How will you do that?
I believe it will be hard. We’re talking now about the Palestinian elections as a strategy and point of entry to starting the process of reform and change in Palestinian political society. Palestinians at a ground level no longer trust the peace process, they don’t feel that we’re going in the right direction, that any real progress will be achieved, simply because of the existence of Sharon’s government. So we decided to start by getting our house in order. And we will be serious about that.

In the process of internal change, we crashed into a very important issue, one that represents something so important on the Palestinian stage, which is Fatah and the crisis within the movement; logically that the corruption in the Palestinian Authority (PA) is by default an extension of that existing in Fatah, or that it is reflected from Fatah to the PA. So it was necessary to reform Fatah — being the biggest power on the ground in Palestine — to achieve reform and change the PA. Now there is a battle inside Fatah between the old Fatah leaders, trying to control Fatah via the old guard, and the young leadership and the different organisational levels of Fatah bodies. It’s not always a dispute between right and wrong or angels and devils; it’s sometimes between two evils, within the corrupt core itself. Until now those with a new vision — that of amending and reforming — lack the presence necessary to make essential changes inside Fatah’s leadership institutions.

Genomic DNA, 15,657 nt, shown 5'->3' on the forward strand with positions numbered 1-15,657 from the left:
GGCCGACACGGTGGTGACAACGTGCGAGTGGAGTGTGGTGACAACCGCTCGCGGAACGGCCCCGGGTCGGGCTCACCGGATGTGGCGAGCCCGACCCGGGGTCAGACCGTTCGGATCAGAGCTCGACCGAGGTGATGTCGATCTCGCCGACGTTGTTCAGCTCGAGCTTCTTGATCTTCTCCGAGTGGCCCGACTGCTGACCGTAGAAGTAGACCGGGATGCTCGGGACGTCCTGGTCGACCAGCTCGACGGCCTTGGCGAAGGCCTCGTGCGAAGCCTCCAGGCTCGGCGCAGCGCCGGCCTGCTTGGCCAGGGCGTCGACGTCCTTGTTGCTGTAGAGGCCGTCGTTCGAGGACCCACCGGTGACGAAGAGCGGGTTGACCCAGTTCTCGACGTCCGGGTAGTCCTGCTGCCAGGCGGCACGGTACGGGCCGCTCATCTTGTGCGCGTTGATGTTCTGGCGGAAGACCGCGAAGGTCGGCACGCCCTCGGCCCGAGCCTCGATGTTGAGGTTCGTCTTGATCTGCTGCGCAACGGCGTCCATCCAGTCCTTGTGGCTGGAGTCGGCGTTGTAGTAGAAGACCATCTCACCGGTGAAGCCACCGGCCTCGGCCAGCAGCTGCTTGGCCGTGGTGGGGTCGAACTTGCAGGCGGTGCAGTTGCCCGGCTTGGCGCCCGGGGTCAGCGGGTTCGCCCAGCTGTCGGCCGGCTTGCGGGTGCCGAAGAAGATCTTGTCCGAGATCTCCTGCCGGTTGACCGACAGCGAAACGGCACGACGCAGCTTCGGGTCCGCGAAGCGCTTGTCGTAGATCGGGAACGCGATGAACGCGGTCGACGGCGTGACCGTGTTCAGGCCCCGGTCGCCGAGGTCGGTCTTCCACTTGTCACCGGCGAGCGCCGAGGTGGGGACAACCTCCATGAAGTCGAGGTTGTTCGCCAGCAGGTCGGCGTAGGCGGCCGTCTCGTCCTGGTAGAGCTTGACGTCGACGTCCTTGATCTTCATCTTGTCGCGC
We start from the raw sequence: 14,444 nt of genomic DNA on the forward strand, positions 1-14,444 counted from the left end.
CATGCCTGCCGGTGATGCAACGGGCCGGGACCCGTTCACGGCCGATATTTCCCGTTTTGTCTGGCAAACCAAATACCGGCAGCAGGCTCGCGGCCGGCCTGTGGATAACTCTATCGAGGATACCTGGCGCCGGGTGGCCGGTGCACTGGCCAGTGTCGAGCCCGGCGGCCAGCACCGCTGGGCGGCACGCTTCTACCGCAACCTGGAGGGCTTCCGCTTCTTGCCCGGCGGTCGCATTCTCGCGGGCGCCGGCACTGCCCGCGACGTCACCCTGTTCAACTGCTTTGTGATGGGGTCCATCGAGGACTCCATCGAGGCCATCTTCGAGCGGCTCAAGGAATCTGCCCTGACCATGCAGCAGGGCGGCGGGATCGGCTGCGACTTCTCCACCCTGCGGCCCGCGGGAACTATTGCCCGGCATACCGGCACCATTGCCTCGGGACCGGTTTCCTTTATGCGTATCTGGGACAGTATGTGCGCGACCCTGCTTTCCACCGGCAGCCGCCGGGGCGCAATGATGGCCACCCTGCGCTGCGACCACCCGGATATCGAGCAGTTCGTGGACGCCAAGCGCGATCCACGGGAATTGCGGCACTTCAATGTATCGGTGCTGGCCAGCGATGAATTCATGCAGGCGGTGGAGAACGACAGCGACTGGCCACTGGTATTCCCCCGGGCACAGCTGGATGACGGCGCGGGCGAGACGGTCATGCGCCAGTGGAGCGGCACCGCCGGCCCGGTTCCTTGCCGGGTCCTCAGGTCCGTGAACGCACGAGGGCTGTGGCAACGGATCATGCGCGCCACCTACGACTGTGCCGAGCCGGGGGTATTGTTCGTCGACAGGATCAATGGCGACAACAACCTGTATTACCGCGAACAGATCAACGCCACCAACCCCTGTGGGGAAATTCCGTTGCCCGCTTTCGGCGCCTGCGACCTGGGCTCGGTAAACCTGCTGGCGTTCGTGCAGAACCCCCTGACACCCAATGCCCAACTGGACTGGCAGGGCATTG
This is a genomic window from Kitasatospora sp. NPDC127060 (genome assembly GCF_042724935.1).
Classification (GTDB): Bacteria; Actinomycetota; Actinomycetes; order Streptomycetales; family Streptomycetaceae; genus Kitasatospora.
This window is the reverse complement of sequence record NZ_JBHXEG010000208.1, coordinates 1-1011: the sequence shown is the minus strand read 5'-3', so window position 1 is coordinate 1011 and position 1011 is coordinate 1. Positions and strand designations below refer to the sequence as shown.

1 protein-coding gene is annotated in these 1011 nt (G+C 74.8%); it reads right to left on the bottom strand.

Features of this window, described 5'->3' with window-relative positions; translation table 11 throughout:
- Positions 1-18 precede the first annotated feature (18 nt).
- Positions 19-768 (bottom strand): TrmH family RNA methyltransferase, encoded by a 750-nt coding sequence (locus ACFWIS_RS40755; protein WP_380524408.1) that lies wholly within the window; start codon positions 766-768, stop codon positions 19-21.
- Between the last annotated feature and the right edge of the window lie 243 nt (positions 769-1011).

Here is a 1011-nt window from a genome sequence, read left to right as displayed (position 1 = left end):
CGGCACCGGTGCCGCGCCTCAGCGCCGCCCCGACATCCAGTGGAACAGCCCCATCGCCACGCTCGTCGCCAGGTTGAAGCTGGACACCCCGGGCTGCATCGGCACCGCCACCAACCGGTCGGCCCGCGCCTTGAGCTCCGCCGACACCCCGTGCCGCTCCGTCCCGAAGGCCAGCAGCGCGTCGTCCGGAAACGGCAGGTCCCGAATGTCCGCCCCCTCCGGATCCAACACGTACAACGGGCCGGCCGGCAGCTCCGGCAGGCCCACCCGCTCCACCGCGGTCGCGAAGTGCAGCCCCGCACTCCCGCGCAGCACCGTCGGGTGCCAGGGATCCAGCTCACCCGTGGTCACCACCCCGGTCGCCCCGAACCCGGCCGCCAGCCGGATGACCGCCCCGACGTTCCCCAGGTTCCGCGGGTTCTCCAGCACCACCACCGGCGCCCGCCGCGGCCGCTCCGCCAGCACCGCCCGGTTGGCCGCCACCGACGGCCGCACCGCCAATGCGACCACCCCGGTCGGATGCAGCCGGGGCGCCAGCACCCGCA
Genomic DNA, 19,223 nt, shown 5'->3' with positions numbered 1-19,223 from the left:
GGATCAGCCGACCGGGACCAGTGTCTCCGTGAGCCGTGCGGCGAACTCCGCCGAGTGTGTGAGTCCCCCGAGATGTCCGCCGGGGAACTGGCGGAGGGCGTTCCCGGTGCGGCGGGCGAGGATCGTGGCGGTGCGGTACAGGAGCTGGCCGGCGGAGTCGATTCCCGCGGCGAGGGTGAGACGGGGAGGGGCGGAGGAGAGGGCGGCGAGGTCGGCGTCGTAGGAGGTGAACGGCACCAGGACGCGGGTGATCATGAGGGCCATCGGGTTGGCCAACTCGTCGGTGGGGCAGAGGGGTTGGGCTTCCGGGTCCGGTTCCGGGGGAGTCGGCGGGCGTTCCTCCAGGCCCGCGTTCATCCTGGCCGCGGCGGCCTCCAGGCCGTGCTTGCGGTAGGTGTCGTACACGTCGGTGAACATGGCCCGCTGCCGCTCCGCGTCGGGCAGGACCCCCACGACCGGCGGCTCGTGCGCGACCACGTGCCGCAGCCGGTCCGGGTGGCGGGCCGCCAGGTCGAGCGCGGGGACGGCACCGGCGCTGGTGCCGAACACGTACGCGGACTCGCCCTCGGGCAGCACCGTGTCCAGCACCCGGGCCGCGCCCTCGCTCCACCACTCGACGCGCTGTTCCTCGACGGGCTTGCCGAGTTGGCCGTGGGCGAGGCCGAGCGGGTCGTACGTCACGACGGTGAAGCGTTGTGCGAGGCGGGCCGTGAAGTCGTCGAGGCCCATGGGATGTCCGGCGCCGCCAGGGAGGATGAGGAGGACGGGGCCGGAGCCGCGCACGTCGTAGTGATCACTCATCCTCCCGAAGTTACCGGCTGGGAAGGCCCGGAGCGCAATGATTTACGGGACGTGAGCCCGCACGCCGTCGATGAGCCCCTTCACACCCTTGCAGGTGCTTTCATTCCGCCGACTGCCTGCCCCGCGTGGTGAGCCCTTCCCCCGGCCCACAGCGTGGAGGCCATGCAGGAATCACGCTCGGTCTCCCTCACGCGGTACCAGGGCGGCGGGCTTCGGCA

If we can make that change in Fatah then eventually we can make a big change inside the PA. This matter is not easy. It’s very complicated. For around 40 years Fatah has been dependent on a format that Arafat injected into it. It’s not easy to get rid of this right now.

Is Fatah still the biggest power on the ground?
Practically yes, but organisationally, as a result of the internal crisis, Fatah lost to Hamas — the second power on the ground — on more than one occasion. We see clearly that the internal disputes are reflected in the performance of Fatah, which offers space to smaller factions — much smaller even — to defeat it in more than one field.